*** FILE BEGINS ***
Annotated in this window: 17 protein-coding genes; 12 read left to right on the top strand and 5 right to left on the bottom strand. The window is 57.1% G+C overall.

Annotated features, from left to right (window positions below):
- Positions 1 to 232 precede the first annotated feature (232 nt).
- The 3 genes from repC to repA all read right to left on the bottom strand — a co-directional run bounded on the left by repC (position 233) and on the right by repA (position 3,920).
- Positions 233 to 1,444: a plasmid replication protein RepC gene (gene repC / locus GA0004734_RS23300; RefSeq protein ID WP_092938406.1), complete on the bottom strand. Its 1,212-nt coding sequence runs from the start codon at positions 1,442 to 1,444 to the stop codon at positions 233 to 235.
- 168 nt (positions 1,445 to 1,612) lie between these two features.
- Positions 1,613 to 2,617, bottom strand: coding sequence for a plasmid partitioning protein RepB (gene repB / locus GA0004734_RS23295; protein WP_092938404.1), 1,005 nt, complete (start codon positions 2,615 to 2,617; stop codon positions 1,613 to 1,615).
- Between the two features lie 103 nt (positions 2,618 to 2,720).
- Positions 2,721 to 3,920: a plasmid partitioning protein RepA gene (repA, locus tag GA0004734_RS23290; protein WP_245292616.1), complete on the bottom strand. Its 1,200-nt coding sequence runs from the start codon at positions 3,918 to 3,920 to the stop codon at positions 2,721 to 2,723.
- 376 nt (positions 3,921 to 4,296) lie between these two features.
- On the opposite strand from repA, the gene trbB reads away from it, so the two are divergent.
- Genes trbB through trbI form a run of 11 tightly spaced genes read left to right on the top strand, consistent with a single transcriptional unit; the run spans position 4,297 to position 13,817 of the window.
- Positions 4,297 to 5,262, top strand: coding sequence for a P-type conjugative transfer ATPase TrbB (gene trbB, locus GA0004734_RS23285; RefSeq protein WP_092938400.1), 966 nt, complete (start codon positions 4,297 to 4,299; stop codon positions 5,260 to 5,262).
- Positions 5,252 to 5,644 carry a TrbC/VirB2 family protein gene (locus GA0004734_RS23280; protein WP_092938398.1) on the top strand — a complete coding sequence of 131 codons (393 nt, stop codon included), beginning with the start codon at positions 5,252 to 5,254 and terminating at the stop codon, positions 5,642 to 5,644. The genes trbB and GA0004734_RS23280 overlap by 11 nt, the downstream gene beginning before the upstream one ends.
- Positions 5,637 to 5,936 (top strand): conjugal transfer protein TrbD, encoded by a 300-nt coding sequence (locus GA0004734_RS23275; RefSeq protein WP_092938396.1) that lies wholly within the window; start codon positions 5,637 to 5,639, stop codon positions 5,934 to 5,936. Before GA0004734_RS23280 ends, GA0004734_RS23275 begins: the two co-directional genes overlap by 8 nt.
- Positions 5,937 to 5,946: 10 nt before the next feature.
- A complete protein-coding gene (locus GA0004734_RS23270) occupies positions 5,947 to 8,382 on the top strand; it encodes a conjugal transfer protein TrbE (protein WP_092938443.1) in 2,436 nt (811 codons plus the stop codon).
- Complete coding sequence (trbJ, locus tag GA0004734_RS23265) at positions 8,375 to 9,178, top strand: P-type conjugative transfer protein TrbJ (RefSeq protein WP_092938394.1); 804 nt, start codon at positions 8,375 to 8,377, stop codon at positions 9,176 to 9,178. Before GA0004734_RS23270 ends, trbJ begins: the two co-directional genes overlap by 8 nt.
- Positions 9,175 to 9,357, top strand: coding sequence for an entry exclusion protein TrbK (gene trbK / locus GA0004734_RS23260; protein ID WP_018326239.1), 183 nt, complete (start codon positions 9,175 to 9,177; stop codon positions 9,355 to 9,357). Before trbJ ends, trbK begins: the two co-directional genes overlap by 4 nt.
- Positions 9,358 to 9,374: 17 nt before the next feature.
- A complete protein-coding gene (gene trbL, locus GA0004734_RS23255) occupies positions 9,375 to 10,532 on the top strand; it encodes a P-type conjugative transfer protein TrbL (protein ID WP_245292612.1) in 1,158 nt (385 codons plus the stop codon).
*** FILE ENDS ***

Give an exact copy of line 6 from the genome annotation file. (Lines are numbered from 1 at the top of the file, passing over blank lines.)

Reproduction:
- 168 nt (positions 1,445 to 1,612) lie between these two features.